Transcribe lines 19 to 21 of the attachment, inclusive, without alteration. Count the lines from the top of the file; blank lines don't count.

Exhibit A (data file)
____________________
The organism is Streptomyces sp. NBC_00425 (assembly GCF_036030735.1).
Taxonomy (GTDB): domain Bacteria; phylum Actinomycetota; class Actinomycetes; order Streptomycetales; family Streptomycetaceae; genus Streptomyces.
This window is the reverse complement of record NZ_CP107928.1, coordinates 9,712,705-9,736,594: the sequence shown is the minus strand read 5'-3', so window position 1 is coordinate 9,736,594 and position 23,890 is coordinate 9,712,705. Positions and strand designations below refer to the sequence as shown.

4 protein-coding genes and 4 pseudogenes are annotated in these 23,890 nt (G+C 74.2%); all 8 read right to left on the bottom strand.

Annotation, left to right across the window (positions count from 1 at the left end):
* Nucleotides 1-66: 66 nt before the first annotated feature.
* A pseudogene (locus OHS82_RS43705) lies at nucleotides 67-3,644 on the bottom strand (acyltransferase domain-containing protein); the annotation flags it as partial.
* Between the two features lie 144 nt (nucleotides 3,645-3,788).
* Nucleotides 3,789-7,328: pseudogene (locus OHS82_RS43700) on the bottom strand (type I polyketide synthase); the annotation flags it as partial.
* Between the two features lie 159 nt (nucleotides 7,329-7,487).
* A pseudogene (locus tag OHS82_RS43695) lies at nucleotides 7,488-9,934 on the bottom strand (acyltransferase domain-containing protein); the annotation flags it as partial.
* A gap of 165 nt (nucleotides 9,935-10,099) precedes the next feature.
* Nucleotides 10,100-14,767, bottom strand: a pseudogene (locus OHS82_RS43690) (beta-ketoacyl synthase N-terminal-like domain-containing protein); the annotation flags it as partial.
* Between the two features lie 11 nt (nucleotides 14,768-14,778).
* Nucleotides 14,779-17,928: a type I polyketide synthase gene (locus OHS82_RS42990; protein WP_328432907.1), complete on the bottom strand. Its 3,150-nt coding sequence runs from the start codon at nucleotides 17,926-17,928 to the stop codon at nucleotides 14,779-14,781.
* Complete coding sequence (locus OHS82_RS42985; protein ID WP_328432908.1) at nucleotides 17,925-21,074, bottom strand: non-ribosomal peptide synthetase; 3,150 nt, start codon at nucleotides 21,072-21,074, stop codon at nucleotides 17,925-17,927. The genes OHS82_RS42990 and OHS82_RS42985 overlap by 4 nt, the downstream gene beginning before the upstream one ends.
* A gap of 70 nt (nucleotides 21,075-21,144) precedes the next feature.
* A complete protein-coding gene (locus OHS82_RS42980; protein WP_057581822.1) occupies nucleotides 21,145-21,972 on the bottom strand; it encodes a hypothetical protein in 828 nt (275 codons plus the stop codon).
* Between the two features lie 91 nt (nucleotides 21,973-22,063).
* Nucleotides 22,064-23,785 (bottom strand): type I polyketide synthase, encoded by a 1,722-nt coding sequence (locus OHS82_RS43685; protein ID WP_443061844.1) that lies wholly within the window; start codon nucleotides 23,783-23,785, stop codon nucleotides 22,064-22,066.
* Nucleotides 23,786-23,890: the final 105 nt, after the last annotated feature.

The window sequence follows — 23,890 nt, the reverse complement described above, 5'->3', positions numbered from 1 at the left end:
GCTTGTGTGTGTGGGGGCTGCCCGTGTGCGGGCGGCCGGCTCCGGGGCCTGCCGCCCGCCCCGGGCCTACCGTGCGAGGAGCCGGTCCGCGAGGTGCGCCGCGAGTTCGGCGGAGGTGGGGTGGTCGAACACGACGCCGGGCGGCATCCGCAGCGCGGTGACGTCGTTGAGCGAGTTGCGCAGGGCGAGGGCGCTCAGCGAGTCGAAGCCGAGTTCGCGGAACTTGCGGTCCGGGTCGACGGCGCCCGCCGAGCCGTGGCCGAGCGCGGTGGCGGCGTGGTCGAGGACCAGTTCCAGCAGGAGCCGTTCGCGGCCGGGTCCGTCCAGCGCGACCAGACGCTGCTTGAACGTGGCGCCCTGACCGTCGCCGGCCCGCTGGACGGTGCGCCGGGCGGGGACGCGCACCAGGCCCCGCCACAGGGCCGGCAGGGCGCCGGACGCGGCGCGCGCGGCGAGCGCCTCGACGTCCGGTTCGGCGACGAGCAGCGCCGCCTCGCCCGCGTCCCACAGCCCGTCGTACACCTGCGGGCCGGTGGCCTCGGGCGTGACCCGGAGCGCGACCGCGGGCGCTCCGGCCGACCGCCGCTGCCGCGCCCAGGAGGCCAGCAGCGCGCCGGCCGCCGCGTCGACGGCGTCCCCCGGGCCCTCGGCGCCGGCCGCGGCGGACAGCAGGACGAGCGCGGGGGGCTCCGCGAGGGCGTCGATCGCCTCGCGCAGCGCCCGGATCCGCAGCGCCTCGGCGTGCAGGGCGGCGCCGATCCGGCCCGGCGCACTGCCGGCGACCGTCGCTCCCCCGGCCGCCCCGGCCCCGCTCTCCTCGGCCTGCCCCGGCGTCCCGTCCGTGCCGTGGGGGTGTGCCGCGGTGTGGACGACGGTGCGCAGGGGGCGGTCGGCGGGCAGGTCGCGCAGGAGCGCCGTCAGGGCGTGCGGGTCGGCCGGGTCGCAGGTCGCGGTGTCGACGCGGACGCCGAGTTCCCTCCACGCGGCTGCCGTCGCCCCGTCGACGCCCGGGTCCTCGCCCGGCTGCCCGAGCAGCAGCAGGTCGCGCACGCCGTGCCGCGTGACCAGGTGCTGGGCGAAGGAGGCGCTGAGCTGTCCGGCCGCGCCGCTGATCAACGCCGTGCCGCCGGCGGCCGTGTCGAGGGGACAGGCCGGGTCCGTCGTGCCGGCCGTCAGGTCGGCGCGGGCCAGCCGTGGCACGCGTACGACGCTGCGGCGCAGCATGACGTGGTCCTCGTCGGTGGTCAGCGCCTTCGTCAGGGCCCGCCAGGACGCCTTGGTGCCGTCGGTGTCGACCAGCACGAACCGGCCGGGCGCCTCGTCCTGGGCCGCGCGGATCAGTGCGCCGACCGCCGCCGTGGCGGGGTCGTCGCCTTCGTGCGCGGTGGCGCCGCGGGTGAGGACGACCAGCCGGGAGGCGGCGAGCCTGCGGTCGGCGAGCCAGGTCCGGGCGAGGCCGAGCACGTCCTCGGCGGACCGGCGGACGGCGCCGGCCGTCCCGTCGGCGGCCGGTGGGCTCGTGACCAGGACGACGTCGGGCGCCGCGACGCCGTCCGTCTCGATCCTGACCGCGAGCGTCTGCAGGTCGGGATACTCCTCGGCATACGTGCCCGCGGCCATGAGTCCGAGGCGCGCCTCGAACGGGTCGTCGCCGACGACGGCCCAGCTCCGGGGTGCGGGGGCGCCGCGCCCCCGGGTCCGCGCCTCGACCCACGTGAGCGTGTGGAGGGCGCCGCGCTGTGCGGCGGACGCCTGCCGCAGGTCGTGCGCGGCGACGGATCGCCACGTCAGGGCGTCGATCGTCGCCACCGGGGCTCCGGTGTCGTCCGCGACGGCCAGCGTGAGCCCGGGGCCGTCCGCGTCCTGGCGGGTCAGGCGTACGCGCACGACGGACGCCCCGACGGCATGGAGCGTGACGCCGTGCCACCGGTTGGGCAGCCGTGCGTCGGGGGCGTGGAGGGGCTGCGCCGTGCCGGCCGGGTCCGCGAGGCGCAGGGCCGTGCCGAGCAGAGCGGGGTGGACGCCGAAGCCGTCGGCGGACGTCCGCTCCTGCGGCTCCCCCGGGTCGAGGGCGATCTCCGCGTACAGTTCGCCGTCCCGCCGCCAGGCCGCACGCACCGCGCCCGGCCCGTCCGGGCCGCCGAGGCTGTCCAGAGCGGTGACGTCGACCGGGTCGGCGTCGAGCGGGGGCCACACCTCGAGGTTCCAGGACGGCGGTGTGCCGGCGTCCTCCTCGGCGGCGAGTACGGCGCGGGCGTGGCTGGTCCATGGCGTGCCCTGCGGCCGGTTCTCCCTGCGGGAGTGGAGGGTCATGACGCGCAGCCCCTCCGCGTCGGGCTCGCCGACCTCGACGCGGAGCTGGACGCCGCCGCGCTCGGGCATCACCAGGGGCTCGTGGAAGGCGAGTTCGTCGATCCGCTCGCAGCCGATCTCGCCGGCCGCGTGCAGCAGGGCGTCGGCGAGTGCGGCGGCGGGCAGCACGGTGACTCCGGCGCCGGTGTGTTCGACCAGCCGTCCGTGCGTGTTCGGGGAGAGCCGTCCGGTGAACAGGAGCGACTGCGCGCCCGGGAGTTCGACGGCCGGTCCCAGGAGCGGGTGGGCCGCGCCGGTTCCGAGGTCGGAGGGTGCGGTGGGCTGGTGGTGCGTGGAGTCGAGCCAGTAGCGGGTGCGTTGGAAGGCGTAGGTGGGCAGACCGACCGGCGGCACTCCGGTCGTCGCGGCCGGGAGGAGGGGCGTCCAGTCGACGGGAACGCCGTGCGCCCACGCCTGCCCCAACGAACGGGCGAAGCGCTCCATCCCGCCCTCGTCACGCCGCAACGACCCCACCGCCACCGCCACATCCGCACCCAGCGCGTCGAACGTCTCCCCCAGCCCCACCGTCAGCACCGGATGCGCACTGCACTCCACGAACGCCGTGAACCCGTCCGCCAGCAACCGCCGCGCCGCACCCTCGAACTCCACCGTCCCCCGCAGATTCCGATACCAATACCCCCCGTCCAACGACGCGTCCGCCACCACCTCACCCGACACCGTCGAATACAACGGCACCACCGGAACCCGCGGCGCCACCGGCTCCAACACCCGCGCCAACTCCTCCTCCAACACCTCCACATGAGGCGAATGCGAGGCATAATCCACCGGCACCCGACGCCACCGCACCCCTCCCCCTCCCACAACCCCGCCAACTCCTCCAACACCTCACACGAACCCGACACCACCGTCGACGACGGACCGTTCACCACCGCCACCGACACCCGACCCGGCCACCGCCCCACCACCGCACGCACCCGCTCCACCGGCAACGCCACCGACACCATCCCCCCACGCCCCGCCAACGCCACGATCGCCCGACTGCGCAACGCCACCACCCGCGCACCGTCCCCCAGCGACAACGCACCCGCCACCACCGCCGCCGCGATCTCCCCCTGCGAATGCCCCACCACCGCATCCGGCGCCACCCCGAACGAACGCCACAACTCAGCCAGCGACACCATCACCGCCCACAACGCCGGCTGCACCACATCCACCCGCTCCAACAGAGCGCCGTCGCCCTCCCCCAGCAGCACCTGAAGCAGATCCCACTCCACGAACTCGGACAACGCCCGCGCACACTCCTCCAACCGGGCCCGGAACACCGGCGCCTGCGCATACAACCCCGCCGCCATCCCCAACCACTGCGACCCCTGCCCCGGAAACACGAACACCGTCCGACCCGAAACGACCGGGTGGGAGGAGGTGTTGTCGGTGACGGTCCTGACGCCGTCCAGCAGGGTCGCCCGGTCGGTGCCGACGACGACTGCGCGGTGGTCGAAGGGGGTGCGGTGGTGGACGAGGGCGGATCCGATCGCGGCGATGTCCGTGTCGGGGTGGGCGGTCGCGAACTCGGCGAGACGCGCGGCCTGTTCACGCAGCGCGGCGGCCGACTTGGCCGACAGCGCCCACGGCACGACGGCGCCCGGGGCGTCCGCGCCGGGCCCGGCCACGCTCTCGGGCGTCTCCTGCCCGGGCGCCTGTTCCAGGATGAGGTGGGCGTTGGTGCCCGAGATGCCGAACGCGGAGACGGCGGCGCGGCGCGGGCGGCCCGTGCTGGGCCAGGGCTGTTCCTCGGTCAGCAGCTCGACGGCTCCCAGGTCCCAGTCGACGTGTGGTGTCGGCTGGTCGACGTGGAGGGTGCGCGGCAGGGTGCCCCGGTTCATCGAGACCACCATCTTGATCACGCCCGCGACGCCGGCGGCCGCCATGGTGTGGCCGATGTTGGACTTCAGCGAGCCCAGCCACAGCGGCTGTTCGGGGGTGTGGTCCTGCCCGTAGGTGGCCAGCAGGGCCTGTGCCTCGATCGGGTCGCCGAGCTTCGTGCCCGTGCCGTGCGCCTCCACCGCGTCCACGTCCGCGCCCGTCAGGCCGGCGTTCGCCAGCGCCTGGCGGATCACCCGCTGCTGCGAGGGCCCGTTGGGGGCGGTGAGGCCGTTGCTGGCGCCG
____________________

* Between the two features lie 91 nt (nucleotides 21,973-22,063).
* Nucleotides 22,064-23,785 (bottom strand): type I polyketide synthase, encoded by a 1,722-nt coding sequence (locus OHS82_RS43685; protein ID WP_443061844.1) that lies wholly within the window; start codon nucleotides 23,783-23,785, stop codon nucleotides 22,064-22,066.
* Nucleotides 23,786-23,890: the final 105 nt, after the last annotated feature.